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Magnum Hops

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Hallertauer Magnum, a high alpha hop variety, originated from the Hüll Hop Research Center in Germany in 1980. This hop is a daughter of U.S. Galena and is known for its large, heavy cones, good yields, and disease resistance. It was released to the brewing world in 1993, and its cultivation has expanded to include the United States.

Although Magnum is predominantly used for bittering, some brewers have noted subtle flavors and aromas from this hop, including lemon, green pepper, spearmint, and apple. When used later in the boil, these understated characteristics offer a mild, fresh flower and fruit profile. Hallertauer Magnum is appreciated for providing a smooth and clean bitterness like Nugget and Horizon hops.

Hallertauer Magnum’s high alpha content and versatile bittering power make it an excellent choice for various beer styles. We recommend trying Magnum in German Pilsner, American Pale Ale, American India Pale Ale, Belgian Pale Ale, and English IPA. It’s mild aroma and excellent bittering capabilities contribute to these beer styles’ overall balance and enjoyment.

Country of Origin:United States
Hop Growers Code:HMG

Where To Buy Magnum (US) Hops

Magnum (US) Hops
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Magnum (US) Flavor And Aroma

Magnum (US) is a bittering hop that is often described to have the following aroma characteristics:






spicy, black pepper

Magnum (US) Hop Oil Breakdown

Hop oils can vary from year to year and farm to farm but based on our research, here are the typical values we have seen reported. This information comes from various hop farms, The Hop Aroma Compendium, and For The Love Of Hops.

Alpha Acid % (AA)
Alpha acids are what is isomerized when boiling to create bitterness in beer.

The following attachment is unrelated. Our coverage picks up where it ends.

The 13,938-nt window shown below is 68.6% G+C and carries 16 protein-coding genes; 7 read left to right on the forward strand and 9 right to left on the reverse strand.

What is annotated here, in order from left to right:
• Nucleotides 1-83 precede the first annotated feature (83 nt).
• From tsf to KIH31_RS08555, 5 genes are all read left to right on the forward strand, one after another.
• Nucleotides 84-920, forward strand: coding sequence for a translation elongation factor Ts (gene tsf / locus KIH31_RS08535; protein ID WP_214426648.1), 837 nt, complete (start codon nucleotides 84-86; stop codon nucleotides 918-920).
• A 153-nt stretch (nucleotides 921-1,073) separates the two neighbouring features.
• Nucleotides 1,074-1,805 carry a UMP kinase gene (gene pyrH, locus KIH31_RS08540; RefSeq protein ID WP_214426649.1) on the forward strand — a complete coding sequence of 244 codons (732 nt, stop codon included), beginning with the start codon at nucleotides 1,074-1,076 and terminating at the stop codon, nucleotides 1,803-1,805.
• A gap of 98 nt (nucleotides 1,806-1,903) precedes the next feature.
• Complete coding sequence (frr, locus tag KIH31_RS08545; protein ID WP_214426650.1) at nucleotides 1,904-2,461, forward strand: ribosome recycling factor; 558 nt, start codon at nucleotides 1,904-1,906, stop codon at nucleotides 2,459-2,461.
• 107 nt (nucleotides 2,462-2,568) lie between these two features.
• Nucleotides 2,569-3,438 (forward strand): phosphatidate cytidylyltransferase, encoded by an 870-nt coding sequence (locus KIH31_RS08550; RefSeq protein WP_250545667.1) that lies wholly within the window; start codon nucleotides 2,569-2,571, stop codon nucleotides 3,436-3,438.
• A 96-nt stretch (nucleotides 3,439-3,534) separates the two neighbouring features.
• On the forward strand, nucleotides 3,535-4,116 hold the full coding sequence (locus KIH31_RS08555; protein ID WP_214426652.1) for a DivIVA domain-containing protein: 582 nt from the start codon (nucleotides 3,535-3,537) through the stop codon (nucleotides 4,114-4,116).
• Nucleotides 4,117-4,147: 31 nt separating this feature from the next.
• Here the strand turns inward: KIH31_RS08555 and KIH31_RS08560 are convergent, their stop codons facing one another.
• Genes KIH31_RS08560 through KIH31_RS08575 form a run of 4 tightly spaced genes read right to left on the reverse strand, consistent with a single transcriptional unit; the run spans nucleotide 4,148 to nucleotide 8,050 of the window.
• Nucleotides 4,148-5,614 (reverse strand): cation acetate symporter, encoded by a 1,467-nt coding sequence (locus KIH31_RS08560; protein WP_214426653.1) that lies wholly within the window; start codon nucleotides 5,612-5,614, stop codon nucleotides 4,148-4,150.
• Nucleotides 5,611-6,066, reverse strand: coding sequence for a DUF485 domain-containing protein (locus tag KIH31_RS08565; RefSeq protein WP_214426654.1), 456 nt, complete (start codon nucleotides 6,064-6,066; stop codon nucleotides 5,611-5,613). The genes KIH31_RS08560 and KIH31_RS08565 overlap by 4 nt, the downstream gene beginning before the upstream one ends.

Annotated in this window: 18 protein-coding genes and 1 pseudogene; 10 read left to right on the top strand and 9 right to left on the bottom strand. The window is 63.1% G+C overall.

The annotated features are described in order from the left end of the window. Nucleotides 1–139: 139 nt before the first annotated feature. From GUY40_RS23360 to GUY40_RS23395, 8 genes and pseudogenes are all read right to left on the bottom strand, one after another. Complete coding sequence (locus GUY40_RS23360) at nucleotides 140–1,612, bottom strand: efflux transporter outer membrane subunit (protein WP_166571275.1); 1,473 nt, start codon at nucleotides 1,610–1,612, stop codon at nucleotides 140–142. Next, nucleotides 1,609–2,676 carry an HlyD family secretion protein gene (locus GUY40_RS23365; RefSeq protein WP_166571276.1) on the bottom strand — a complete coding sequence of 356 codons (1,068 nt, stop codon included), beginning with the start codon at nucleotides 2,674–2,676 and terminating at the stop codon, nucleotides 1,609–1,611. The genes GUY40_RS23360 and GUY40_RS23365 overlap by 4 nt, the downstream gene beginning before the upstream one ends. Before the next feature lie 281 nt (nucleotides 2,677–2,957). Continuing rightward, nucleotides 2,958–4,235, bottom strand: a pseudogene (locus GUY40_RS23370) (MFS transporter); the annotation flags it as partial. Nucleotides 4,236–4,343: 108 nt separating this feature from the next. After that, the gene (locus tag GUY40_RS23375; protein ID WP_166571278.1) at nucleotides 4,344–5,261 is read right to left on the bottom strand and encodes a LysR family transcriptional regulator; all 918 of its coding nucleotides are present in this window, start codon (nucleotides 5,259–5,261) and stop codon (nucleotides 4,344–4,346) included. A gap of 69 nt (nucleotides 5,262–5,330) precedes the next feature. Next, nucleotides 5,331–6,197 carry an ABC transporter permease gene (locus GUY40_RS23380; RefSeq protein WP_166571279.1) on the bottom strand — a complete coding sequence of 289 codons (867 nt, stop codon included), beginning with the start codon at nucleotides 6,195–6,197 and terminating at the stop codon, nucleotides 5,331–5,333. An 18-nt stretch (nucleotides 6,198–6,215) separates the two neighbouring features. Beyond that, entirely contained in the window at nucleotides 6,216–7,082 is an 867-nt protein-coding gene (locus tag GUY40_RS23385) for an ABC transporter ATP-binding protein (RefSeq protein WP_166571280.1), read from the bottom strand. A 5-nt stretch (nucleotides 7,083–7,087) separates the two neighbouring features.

10% – 14%
Beta Acid %
Beta acids are what give hops their more aroma and flavor compounds.
4.5% – 7%
Alpha-Beta Ratio
This ratio of alpha acids to beta acids determines how quickly bitterness fades during aging. Lower ratios are common for aromatic varieties.
1:1 – 4:1
Co-Humulone as a % of Alpha
Higher numbers are said to impart a harsher bitterness.
24% – 30%
Total Oils (mL/100g)
With more total oils, typically comes a more complex hop profile but these are highly volatile compounds.
1.9mL – 3.0mL
green, resinous
30% – 45%
woody, piney
30% – 45%
8% – 12%
0% – 1%
Other Oils: Includes beta-ionine, beta-pinene, limonene, linalool, geranoil & selinene0% – 32%
Hop Storage Index (HSI)
The HSI indicates the percent of alpha and beta acids lost after 6 months of storage at room temperature (68°F or 20°C).
Retains 82% of its alpha acid after 6 months of storage at 20ºC (68ºF).
Hop Storage Index (HSI) RatingGreat

Magnum (US) Hop Substitutions

Replacing one hop for another is seldom straightforward but sometimes you don’t have the right hop or the right quantity of hops for the beer you want to make. For those situations, we have made a comprehensive list of hops to substitute on brew day.

These substitutions aren’t perfect as hop chemistry is pretty complex.

We wanted to make this list of substitutions with varietals that are easy to find when possible. For Magnum (US), we recommend substituting with the following hops:

Beer Styles

For the most part, any hop could have a place in just about any beer style. Based on popular beers, historical usage, and our own preferences, we would recommend using Magnum (US) for IPA, New England IPA, Pale Ale, Wheat Beer, Golden Ale. That being said, experiment and see what works best for you.


Hieronymus, Stan. For The Love of Hops. Brewers Publications, 2012
The Hop Aroma Compendium. 2012